Anorexia Nervosa

Tape measure wrapped around hand

Anorexia nervosa (anorexia) is an eating disorder. Anorexia is characterised by an intense fear of weight gain which causes the individual to severely restrict the amount of food they eat and engage in behaviours to prevent weight gain. People with anorexia struggle with negative body image and often have a distorted perception of how their body looks; they may believe they are overweight even if they are underweight. 

Anorexia is caused by a combination of biological, psychological, and societal factors. Those with certain personality traits, such as being highly anxious, having low self-esteem, and/or a drive for perfectionism, are at a higher risk of developing the condition. It is also recognised that wider societal factors, such as the high value placed on thinness within certain cultures, are involved in the development of anorexia. Traumatic or stressful life events or big life changes can also act as triggers for the condition.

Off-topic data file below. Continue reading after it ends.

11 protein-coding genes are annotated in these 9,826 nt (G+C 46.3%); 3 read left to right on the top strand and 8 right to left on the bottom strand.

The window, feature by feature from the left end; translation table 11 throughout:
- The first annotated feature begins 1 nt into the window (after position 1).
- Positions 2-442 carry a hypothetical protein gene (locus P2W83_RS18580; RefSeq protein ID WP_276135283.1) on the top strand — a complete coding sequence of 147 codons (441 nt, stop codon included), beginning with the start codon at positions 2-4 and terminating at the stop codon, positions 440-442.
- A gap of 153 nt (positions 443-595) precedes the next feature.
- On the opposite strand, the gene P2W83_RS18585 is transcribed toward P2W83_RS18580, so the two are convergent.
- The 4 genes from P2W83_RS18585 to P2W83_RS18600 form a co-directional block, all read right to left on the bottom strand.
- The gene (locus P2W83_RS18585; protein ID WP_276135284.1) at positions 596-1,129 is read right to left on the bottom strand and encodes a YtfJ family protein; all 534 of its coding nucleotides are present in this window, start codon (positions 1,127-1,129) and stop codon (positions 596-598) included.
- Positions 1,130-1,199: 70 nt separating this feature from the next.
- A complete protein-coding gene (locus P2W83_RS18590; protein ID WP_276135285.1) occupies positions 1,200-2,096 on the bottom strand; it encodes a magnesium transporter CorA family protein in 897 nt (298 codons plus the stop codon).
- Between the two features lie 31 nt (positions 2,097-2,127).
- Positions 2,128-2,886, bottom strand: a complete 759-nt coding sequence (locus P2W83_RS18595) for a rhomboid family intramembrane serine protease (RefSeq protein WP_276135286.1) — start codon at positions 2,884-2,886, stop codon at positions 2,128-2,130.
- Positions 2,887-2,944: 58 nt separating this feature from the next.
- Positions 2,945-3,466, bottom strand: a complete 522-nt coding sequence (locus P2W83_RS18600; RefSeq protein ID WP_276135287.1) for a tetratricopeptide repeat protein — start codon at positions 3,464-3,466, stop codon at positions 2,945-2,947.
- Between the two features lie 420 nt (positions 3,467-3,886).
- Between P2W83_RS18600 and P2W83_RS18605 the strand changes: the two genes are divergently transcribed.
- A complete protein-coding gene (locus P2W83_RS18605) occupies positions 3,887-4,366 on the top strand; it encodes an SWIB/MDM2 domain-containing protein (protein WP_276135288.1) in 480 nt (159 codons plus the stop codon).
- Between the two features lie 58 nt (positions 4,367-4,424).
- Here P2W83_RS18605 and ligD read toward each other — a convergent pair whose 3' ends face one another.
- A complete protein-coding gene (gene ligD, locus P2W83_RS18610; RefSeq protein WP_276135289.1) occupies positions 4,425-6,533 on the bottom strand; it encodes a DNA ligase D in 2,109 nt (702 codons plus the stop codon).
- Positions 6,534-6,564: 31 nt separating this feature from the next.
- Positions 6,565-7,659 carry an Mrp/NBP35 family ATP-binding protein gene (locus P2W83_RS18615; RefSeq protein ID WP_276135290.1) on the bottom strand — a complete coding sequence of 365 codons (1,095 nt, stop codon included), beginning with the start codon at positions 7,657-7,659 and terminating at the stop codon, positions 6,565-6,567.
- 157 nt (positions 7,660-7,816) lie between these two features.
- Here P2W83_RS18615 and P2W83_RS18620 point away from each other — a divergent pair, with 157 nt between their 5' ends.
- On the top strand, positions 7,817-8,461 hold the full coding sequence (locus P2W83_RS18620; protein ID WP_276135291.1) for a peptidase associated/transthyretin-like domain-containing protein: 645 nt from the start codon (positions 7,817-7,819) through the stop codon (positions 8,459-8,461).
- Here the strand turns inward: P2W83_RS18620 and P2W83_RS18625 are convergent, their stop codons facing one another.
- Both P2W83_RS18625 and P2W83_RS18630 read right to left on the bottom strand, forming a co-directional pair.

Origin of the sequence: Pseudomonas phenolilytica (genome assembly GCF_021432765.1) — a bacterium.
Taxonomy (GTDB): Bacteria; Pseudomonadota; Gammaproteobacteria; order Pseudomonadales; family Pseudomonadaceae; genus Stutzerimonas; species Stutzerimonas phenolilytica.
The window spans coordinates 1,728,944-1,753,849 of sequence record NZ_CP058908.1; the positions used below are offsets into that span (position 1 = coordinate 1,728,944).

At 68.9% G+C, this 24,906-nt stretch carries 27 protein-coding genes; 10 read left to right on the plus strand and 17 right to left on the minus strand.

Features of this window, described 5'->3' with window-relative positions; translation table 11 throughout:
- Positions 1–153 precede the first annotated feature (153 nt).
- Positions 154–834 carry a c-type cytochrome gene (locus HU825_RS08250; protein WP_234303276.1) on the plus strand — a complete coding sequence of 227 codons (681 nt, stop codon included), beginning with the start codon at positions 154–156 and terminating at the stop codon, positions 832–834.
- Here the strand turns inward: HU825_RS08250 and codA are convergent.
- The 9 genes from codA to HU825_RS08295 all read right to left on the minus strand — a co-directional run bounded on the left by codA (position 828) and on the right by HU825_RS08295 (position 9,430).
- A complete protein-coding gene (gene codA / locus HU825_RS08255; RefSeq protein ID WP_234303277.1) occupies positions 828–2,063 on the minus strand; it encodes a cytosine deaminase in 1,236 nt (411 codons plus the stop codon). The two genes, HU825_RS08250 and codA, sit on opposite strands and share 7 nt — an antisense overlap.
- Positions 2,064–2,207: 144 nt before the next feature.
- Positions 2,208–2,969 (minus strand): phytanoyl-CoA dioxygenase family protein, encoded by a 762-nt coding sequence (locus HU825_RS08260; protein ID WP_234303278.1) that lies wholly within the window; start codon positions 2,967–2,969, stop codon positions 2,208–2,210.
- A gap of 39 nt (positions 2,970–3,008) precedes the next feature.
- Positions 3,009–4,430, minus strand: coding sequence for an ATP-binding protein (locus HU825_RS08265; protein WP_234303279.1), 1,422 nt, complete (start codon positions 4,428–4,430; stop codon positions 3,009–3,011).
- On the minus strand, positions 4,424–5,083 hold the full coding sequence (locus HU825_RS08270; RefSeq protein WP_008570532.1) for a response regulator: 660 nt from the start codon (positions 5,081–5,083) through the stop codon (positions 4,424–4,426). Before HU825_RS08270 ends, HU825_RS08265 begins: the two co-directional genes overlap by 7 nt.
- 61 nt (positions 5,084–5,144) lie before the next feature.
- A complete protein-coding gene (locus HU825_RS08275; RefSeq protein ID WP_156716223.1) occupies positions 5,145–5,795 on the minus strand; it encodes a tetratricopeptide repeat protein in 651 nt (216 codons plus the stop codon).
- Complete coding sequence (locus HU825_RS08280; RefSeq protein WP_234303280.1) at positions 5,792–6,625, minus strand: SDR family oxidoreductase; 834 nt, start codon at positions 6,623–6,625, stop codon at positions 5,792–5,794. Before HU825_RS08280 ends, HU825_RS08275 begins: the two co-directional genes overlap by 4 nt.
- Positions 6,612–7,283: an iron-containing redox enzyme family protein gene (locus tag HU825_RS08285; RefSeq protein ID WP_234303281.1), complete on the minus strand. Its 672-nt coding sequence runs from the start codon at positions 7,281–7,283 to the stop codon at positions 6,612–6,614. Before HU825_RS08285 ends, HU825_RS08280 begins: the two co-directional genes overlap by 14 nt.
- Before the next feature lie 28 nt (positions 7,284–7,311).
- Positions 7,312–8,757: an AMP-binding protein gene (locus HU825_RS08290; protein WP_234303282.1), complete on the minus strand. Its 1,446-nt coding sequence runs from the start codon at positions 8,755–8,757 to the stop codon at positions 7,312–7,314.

Anorexia is a serious condition. The physical harm caused by starvation and malnutrition can lead to death. If you think you have anorexia then please seek help. If you think someone you know may have anorexia, please encourage them to seek help. Many with anorexia do not seek treatment as they may not be aware they have a problem or the fear of weight gain stops them from getting help. There are effective treatments for anorexia and the earlier treatment starts the better the outcomes.

Common symptoms